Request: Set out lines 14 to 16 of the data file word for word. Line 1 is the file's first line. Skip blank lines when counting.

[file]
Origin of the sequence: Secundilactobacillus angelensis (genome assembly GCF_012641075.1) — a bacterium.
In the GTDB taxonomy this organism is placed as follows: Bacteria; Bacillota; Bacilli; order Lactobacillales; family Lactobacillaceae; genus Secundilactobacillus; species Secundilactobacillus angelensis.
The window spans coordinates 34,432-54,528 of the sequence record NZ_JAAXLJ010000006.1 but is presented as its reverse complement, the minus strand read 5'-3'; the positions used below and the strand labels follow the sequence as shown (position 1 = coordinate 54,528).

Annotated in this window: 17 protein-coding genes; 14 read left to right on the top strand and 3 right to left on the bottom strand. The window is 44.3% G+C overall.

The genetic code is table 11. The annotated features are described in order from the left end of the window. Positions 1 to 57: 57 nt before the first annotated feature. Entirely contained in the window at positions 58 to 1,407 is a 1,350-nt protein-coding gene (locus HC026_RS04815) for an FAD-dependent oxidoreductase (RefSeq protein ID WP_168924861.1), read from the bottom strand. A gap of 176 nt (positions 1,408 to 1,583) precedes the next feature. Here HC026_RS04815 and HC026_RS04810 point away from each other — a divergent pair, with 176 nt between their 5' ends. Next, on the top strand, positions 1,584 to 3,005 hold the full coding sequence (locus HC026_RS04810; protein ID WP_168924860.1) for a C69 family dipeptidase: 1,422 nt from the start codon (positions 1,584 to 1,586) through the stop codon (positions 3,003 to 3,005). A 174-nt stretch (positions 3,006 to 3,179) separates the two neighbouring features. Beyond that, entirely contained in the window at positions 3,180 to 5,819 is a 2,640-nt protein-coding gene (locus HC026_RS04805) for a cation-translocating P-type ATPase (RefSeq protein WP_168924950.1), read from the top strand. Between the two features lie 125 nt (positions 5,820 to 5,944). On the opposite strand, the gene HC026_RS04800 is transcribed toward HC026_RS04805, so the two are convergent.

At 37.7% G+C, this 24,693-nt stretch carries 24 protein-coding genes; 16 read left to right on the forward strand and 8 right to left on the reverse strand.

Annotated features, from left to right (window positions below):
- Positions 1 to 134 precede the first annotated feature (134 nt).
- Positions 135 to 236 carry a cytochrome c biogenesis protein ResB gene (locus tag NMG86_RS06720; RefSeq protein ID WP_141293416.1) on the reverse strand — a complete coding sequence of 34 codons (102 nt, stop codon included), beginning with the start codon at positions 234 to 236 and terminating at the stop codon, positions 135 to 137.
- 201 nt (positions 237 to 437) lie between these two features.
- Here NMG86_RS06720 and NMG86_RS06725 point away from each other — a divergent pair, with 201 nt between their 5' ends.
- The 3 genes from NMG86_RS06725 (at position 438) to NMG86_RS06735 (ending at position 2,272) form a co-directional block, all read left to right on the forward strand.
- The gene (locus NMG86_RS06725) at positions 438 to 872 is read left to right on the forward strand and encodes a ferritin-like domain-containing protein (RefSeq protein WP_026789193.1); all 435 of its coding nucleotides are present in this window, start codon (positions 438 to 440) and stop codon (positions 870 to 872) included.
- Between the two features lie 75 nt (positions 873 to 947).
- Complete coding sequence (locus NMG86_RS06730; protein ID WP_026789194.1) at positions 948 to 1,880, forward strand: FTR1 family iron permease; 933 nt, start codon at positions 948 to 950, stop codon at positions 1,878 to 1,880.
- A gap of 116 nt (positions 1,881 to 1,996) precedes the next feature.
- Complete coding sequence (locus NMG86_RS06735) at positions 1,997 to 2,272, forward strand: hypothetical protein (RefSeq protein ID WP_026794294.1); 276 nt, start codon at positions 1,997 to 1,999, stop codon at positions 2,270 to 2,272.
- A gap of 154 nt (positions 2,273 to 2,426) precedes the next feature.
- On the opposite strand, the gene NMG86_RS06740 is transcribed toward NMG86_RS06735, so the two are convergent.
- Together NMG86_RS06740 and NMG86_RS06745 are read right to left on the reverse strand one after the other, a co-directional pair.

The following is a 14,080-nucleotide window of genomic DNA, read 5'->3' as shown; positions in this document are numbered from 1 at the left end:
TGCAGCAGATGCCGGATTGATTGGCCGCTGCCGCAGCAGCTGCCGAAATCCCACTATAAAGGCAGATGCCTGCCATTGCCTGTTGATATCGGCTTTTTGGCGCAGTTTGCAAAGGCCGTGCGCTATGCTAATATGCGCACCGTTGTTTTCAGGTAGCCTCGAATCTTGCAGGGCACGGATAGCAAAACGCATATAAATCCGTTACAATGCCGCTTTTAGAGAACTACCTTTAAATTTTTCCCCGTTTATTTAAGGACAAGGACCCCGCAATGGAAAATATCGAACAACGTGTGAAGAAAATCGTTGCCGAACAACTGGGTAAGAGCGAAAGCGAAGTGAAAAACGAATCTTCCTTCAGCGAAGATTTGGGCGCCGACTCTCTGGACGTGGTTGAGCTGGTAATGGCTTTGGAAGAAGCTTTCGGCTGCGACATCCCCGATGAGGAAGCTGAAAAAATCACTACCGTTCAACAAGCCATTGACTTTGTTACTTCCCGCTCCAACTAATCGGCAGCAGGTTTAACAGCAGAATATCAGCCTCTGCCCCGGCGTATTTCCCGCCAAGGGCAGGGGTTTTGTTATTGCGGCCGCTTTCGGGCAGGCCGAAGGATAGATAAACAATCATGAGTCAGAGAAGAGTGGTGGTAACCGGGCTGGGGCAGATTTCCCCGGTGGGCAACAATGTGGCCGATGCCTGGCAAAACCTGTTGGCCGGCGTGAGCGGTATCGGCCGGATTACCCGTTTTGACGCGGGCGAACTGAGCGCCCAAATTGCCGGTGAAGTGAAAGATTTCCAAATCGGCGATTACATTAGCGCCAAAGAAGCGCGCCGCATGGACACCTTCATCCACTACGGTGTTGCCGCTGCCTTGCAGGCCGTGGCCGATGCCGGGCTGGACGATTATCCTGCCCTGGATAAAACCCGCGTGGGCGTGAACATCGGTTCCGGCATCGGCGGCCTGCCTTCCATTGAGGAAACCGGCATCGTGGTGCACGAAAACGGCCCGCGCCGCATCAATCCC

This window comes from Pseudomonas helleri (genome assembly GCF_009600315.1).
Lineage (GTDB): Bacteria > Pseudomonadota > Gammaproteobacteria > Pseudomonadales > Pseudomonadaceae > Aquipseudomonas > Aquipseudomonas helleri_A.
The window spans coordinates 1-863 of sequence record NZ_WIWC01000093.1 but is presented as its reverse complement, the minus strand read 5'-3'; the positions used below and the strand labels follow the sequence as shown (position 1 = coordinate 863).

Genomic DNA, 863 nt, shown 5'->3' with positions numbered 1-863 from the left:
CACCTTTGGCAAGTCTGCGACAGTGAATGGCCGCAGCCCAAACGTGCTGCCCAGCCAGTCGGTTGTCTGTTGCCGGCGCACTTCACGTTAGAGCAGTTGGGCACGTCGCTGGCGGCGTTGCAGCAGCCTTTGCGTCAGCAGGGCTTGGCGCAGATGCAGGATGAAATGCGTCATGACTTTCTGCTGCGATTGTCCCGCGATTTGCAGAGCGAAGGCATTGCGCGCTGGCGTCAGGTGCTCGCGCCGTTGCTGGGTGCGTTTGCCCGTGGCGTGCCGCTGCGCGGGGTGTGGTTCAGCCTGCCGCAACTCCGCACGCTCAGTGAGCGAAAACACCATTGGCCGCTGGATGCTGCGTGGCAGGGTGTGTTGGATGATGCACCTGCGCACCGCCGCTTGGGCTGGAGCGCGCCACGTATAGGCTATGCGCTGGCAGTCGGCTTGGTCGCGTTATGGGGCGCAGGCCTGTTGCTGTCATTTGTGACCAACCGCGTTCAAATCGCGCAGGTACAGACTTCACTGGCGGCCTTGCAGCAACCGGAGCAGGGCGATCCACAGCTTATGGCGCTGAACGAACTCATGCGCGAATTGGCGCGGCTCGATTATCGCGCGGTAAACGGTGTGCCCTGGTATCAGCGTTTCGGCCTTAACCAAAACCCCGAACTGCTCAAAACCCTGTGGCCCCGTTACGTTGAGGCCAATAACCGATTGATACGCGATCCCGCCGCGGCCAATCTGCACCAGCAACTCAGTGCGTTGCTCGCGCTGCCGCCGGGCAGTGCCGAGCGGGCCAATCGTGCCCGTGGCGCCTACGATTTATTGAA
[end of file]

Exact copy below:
- Between the two features lie 75 nt (positions 873 to 947).
- Complete coding sequence (locus NMG86_RS06730; protein ID WP_026789194.1) at positions 948 to 1,880, forward strand: FTR1 family iron permease; 933 nt, start codon at positions 948 to 950, stop codon at positions 1,878 to 1,880.
- A gap of 116 nt (positions 1,881 to 1,996) precedes the next feature.